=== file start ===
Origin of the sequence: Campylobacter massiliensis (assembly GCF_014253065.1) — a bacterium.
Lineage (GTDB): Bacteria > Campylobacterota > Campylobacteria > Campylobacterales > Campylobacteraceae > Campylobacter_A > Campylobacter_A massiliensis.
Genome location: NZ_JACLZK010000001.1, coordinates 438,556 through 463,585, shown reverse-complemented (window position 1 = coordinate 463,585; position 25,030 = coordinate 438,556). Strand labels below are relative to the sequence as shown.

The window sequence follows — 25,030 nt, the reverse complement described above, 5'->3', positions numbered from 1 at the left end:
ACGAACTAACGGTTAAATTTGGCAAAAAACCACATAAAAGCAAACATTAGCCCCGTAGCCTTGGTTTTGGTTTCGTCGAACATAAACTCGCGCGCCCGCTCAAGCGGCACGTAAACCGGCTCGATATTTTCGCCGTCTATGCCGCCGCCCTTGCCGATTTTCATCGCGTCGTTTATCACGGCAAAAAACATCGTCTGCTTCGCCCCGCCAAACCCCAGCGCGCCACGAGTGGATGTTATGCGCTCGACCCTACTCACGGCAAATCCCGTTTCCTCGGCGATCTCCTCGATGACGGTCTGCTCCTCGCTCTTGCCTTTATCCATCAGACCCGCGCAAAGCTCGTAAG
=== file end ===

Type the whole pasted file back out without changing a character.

Origin of the sequence: Campylobacter massiliensis (assembly GCF_014253065.1) — a bacterium.
Lineage (GTDB): Bacteria > Campylobacterota > Campylobacteria > Campylobacterales > Campylobacteraceae > Campylobacter_A > Campylobacter_A massiliensis.
Genome location: NZ_JACLZK010000001.1, coordinates 438,556 through 463,585, shown reverse-complemented (window position 1 = coordinate 463,585; position 25,030 = coordinate 438,556). Strand labels below are relative to the sequence as shown.

The window sequence follows — 25,030 nt, the reverse complement described above, 5'->3', positions numbered from 1 at the left end:
ACGAACTAACGGTTAAATTTGGCAAAAAACCACATAAAAGCAAACATTAGCCCCGTAGCCTTGGTTTTGGTTTCGTCGAACATAAACTCGCGCGCCCGCTCAAGCGGCACGTAAACCGGCTCGATATTTTCGCCGTCTATGCCGCCGCCCTTGCCGATTTTCATCGCGTCGTTTATCACGGCAAAAAACATCGTCTGCTTCGCCCCGCCAAACCCCAGCGCGCCACGAGTGGATGTTATGCGCTCGACCCTACTCACGGCAAATCCCGTTTCCTCGGCGATCTCCTCGATGACGGTCTGCTCCTCGCTCTTGCCTTTATCCATCAGACCCGCGCAAAGCTCGTAAG